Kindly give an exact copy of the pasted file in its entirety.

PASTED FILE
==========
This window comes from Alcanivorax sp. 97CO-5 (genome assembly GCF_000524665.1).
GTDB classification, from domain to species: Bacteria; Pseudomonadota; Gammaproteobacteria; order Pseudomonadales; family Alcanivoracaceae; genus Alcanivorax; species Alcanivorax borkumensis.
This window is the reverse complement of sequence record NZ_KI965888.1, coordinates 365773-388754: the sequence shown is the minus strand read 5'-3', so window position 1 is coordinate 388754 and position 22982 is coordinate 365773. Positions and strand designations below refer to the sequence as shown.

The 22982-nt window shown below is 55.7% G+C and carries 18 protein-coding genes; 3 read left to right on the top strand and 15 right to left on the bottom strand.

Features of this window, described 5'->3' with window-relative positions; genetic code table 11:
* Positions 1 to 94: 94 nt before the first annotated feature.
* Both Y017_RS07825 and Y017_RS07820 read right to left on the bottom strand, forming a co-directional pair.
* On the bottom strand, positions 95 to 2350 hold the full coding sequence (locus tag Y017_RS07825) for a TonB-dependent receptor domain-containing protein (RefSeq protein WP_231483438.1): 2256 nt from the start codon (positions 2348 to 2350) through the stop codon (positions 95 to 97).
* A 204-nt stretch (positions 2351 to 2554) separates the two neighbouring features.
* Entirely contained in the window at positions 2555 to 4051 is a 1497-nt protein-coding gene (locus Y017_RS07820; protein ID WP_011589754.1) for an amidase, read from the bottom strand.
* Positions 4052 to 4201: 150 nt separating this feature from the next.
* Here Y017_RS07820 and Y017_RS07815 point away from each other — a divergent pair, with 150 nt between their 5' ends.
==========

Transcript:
This window comes from Alcanivorax sp. 97CO-5 (genome assembly GCF_000524665.1).
GTDB classification, from domain to species: Bacteria; Pseudomonadota; Gammaproteobacteria; order Pseudomonadales; family Alcanivoracaceae; genus Alcanivorax; species Alcanivorax borkumensis.
This window is the reverse complement of sequence record NZ_KI965888.1, coordinates 365773-388754: the sequence shown is the minus strand read 5'-3', so window position 1 is coordinate 388754 and position 22982 is coordinate 365773. Positions and strand designations below refer to the sequence as shown.

The 22982-nt window shown below is 55.7% G+C and carries 18 protein-coding genes; 3 read left to right on the top strand and 15 right to left on the bottom strand.

Features of this window, described 5'->3' with window-relative positions; genetic code table 11:
* Positions 1 to 94: 94 nt before the first annotated feature.
* Both Y017_RS07825 and Y017_RS07820 read right to left on the bottom strand, forming a co-directional pair.
* On the bottom strand, positions 95 to 2350 hold the full coding sequence (locus tag Y017_RS07825) for a TonB-dependent receptor domain-containing protein (RefSeq protein WP_231483438.1): 2256 nt from the start codon (positions 2348 to 2350) through the stop codon (positions 95 to 97).
* A 204-nt stretch (positions 2351 to 2554) separates the two neighbouring features.
* Entirely contained in the window at positions 2555 to 4051 is a 1497-nt protein-coding gene (locus Y017_RS07820; protein ID WP_011589754.1) for an amidase, read from the bottom strand.
* Positions 4052 to 4201: 150 nt separating this feature from the next.
* Here Y017_RS07820 and Y017_RS07815 point away from each other — a divergent pair, with 150 nt between their 5' ends.